Trina Solar (NYSE:TSL) has been amongst the best performing solar stocks in the last 6 months, as the company has started to get its execution back on track. Trina Solar was one of the best performing stocks during the last solar bull run, but the management had faltered somewhat during the bear phase when overcapacity hit the industry hard. However, Trina Solar has again started performing quite well in the last couple of quarters. The company's processing costs make it competitive with the lowest cost players such as JinkoSolar (NYSE:JKS) and Yingli Green Energy (NYSE:YGE). Trina Solar has also got relatively low valuation multiple compared to the other US solar stocks such as SunPower (NASDAQ:SPWR) and SolarCity (NASDAQ:SCTY). Q3 shipments of 775 MW were almost 100 MW higher than guidance, making the company amongst the top 5 global panel suppliers. Trina has a low debt equity ratio plus it is strongly supported by the Chinese government. Given that the company has started to perform well and the industry backdrop remains very strong, I would advise investors to start buying the stocks on dips.
What Trina Solar is doing right
1) Top global solar panel supplier - Trina Solar is one of the biggest suppliers of solar panels in the world, having ~8-9% global market share in 2013 with shipments of ~2.6 GW for the whole year. The company had lost some market share in 2012, as it missed shipment forecasts due to a global glut in solar panel supply. The company has made a roaring come back in the last couple of quarters, with shipments for 2013 being just ~20% short than that of the No.1 solar panel supplier.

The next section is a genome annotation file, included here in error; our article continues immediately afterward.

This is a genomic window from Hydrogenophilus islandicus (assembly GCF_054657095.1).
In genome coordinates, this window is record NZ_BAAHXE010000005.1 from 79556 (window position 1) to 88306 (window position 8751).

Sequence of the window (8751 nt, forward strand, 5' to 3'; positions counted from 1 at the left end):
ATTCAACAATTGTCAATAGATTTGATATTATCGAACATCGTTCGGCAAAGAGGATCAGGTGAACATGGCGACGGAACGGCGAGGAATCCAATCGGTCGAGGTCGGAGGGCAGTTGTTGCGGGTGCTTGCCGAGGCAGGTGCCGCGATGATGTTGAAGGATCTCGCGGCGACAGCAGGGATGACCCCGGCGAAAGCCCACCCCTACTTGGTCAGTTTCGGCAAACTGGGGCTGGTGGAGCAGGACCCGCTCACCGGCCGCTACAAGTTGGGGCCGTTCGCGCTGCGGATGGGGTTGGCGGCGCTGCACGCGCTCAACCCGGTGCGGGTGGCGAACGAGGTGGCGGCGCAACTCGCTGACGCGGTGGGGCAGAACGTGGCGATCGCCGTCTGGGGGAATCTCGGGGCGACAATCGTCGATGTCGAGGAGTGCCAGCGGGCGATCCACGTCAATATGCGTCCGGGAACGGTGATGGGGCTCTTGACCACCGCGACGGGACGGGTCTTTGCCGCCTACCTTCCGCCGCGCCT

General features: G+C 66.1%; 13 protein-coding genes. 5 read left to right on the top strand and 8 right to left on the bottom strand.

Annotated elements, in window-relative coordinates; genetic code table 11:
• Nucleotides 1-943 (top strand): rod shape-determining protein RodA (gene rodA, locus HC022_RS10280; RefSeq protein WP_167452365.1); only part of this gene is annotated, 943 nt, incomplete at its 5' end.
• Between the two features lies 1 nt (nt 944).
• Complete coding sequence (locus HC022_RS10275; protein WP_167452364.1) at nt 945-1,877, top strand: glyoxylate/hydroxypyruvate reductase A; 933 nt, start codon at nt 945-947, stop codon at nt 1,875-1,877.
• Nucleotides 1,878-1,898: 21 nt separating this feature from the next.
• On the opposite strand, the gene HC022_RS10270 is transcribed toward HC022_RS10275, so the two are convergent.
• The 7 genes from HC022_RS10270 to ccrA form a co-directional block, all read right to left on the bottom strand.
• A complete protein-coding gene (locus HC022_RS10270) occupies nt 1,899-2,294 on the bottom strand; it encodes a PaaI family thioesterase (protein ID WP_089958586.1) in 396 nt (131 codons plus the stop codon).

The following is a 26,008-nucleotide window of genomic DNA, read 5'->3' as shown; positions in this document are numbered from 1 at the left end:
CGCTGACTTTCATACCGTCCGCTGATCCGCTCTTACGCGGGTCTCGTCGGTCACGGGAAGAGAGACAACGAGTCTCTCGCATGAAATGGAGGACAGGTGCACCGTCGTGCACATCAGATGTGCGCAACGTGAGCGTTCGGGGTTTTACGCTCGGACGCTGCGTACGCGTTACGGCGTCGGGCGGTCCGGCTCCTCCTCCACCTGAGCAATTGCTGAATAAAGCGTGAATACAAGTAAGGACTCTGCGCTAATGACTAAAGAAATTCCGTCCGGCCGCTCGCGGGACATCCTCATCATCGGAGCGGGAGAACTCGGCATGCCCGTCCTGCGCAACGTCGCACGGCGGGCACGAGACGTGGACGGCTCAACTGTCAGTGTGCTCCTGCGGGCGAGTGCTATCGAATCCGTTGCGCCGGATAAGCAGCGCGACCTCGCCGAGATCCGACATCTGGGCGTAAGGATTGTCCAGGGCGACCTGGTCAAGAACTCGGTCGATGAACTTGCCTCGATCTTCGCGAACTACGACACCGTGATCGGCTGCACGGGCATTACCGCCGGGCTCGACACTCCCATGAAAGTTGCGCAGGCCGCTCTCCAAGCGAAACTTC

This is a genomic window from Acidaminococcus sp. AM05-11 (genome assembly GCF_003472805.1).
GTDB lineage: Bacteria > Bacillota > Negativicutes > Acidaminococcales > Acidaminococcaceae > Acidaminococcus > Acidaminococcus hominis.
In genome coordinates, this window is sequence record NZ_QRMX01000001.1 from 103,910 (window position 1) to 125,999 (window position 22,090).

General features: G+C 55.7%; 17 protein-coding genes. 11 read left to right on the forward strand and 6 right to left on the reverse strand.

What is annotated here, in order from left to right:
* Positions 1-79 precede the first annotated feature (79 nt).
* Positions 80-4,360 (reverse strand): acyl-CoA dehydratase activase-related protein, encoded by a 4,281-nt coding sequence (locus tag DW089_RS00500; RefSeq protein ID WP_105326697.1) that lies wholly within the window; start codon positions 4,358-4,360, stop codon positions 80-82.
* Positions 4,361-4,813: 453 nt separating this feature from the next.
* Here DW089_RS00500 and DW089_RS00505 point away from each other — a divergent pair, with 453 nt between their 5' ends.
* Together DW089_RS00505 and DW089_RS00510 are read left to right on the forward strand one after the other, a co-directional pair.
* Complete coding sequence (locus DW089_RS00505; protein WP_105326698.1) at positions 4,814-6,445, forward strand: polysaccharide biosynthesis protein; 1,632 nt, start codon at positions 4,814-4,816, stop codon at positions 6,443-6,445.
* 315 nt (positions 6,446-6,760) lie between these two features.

For the fourth quarter of 2013, we expect our shipments to be between 660 megawatt to 690 megawatts and overall gross margin to be in the middle teens in the percentage terms. We also revised our guidance for total PV module and system deliveries upwards to between 2.58 gigawatts and 2.62 gigawatts for the full year of 2013.
Source - Trina Solar Q3 Conference Call
2) Entry into Solar Development - Trina Solar is following its successful compatriot Canadian Solar (NASDAQ:CSIQ) into the solar plant development business. The company plans to develop 100-200 MW of solar plants per quarter. The gross margins for solar plants these days are typically higher than that from the sale of solar modules. Canadian Solar, SunPower and First Solar (NASDAQ:FSLR) have managed to generate higher margins through their solar system installation and development business. TSL recently signed a deal to develop 1000 MW with a local Chinese government.
3) Well Capitalized - Trina Solar has always managed its capital conservatively, being prudent in its capacity expansion. The company has got a total debt of $1.1 billion with net cash of $550 million. TSL has got one of the lowest debt to equity ratios in the solar industry.
4) Strong Chinese government support - Trina Solar is one of the largest solar companies in China and has got strong government backing. The Chinese government is being very selective in supporting renewable energy companies and is removing capital support for the smaller companies with uncompetitive factories. Suntech (NYSE:STP) has already been referred to the bankruptcy court. Trina Solar will benefit from this cull, removing a lot of capacity from the solar panel market which were selling below cost.
5) Margin improvement - Trina Solar's margins have improved quite substantially in the last couple of quarters. Trina Solar reported a gross margin of 15.2% in the last quarter and also a small net profit. The gross margin of 15% is one of the highest amongst solar panel makers. Both the shipments and margins have been improving for TSL. The company has also reduced its processing costs for solar modules to ~40/c watt, making it one of the most competitive in the industry.
Yeah. Let me repeat because where we $0.45 for process cost is not correct in given number. So when we our process cost we only calculate and for our in-house production cost and the conversion cost which that's we typically do the vertically integrated from ingots, wafer and cell module and that area will be approximately under $0.40 already.